Alabama Rot Awareness | Interview with Jessica (@mollyandpipsandannie)


Recently there has been a few more Alabama Rot cases popping up in our area and the people I speak to, were not aware the disease even existed.

So what is Alabama Rot?

Alabama Rot (Cutaneous and Renal Glomerular Vasculopathy – CRGV) is a serious disease which has only recently been recognised in dogs in the UK. It causes lesions on the skin and occasionally in the mouth, which can look like bites, sores, wounds or stings.
Some dogs go on to develop life-threatening kidney failure with 70-80% of cases proving to be fatal. This disease can effect any age, sex, or breed of dog.
Since 2012 there have been 132 confirmed cases of Alabama Rot across the UK including the New Forest area where the disease first became apparent. Unfortunately the disease cannot be confirmed unless a fatality occurs.
Alabama Rot (CRGV) is a disease caused by damage to blood vessels of the skin and kidney. It causes tiny blood clots to form in the blood vessels which blocks them and can ultimately lead to damage of the affected tissue. In the skin, this causes ulceration; however, in the kidney it can lead to severe organ dysfunction (kidney failure). CRGV has not been seen in animals other than dogs. Owners of dogs affected by CRGV have not been affected by this illness in these cases.
Jessica unfortunately has experienced this disease first hand. With Molly and Pippa both contracting CRGV in 2015 and Pippa sadly passed away.

Pictures below of Pippa’s lesions


Treatment Options
CRGV is treated symptomatically. Skin lesions are usually managed with antibiotics to stop secondary infection and daily blood testing is indicated to check kidney function. Patients usually undergo intravenous fluid therapy to help support the kidneys during their hospital stay. Urine output is monitored and urine is tested to check protein levels. If evidence of kidney injury becomes apparent then there are various treatment options, many of which are very invasive and high risk. Treatments include
• Plasma Exchange- A process in which the patient’s blood is removed from the body, separated and plasma removed and replaced for donor plasma.
• Plasma transfusions- In which donor plasma is infused into the circulatory system.
• Dialysis- Which uses an artificial device to clean the blood of waste products.
Unfortunately despite numerous treatment options prognosis is still very grave. If a patient with CRGV develops kidney injury there is a ninety percent fatality rate.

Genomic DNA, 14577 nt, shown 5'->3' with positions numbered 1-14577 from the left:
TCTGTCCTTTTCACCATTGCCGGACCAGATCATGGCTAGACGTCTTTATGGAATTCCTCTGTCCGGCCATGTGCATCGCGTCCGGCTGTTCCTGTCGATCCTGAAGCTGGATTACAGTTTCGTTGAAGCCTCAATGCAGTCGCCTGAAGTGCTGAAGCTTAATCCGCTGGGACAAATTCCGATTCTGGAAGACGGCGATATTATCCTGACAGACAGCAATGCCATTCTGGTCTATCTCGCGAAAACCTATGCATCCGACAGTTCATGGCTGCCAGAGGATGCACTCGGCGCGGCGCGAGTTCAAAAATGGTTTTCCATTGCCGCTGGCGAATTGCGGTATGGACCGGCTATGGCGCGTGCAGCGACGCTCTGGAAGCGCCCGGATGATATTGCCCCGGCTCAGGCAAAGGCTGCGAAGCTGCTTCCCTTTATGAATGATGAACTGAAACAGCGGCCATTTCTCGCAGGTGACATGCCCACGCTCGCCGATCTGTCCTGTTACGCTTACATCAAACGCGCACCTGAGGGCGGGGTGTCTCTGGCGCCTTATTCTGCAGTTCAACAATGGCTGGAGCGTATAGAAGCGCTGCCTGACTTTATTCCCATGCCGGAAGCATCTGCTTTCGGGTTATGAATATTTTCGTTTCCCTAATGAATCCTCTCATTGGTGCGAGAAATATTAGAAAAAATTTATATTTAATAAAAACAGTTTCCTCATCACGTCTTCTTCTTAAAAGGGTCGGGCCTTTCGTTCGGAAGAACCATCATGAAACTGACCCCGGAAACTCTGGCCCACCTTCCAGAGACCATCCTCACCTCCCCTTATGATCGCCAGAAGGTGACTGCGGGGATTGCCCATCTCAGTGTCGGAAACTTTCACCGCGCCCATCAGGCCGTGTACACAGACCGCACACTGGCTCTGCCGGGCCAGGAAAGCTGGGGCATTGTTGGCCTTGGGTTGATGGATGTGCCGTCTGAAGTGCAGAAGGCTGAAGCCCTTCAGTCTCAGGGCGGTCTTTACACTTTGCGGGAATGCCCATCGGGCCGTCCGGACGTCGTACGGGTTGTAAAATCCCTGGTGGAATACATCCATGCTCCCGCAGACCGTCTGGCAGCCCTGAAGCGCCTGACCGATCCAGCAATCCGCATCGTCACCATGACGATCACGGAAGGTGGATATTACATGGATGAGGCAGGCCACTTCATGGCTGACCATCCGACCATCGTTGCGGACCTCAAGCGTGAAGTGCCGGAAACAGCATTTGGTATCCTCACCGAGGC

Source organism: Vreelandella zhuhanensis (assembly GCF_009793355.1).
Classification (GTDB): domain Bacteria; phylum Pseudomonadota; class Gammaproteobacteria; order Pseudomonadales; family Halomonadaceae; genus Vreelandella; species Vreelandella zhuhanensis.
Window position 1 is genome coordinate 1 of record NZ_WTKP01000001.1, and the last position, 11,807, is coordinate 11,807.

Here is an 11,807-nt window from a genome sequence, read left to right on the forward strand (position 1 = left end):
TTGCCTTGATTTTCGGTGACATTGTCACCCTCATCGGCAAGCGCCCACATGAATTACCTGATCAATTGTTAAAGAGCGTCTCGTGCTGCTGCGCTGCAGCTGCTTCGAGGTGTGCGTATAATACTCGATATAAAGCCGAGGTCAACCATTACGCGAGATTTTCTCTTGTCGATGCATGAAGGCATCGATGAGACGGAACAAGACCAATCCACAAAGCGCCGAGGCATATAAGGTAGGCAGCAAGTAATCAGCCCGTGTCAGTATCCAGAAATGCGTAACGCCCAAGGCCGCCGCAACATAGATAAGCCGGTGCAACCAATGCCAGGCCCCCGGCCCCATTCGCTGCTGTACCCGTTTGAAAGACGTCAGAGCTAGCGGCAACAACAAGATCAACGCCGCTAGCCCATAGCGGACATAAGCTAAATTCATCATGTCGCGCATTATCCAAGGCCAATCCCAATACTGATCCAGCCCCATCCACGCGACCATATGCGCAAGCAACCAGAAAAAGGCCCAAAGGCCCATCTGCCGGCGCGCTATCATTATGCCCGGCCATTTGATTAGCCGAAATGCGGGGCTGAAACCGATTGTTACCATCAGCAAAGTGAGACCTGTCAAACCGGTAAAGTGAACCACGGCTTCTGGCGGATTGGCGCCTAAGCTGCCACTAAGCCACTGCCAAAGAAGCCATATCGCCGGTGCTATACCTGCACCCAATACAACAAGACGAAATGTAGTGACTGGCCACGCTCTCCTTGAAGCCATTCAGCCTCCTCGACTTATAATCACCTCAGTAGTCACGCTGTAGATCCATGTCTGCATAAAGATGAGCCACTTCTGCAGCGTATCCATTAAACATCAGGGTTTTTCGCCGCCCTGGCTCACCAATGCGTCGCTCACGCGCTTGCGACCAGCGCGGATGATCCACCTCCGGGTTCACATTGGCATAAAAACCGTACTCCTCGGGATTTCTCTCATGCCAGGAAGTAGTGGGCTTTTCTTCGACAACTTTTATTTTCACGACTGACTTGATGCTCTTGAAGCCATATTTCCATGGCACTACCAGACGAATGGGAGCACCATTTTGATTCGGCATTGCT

Moving forward she has worked hard since raising awareness and organising charity events to help fund research towards this unknown disease.

Interview with Jessica

Was you already aware of the disease Alabama Rot?
“Yes I was already aware of the disease, I am a veterinary nurse so had heard of the disease but had never seen a case first hand. As soon as I saw the lesions it was my first thought even though AR is very rare. It was a gut feeling I had”.
What was the first signs of Pippa and Molly contracting the disease?
“The first signs I noticed in Pippa was very slight lameness, so she was checked by a vet a day before the lesions appeared, all was fine and there was no sign of anything untoward so her slight lameness was put down to over excursion on a walk. The following morning Pippa was licking her leg and that’s when I saw the lesions, I kept discovering them as I was stroking her and there were 7 in total. The first sign in Molly was a small lesion that she was licking, she didn’t have any lameness at all. This was 3 days after the walk where they contracted the disease”.
Did they contract the disease at the same time?
“They were walked in West Wood, Marlborough, Wiltshire 3 days prior to the lesions appearing. I know this was the walk where they contracted the disease as my friends cocker who we walked with that day also developed skin lesions but has thankfully survived”.
What precautions do you now take loosing Pippa to Alabama Rot?
“Since loosing Pippa I am much more aware of how dirty they get on walks, but my precautions haven’t changed. They were both washed and shampooed with lovely bubbly warm water after that walk, if they are muddy I wash them like I always have done. Unfortunately it didn’t help Pippa but it may have saved Molly, we will never know”.
Has your dog walking habits changed after everything that has happened?
“My day to day dog walking habits have stayed exactly the same but I am more anxious going to new places with them and I avoid dense woodland but they still swim, get muddy because they are spaniels and that’s what they love”.
How can we help #StopAlabamaRot?
“Anyone can help stop Alabama Rot by spreading the word, donating and getting involved, mention Pippa to your friends, it may save a life if they recognise the symptoms earlier, go to to donate or find us on Pledge For Pippa.Stop Alabama Rot or @mollyandpipsandannie and get involved with fundraising. Any help would be much appreciated”.
Do you have any upcoming charity events?
“Our next charity event is the Pledge for Pippa. Stop Alabama Rot fun dog show on the 20th or May at the Bell Inn, Purton Stoke, Wiltshire, SN59JG, all details are on the Facebook page. We would love to see you there!”.


I hope this has helped spread a little more awareness and give you all an insight into Alabama Rot.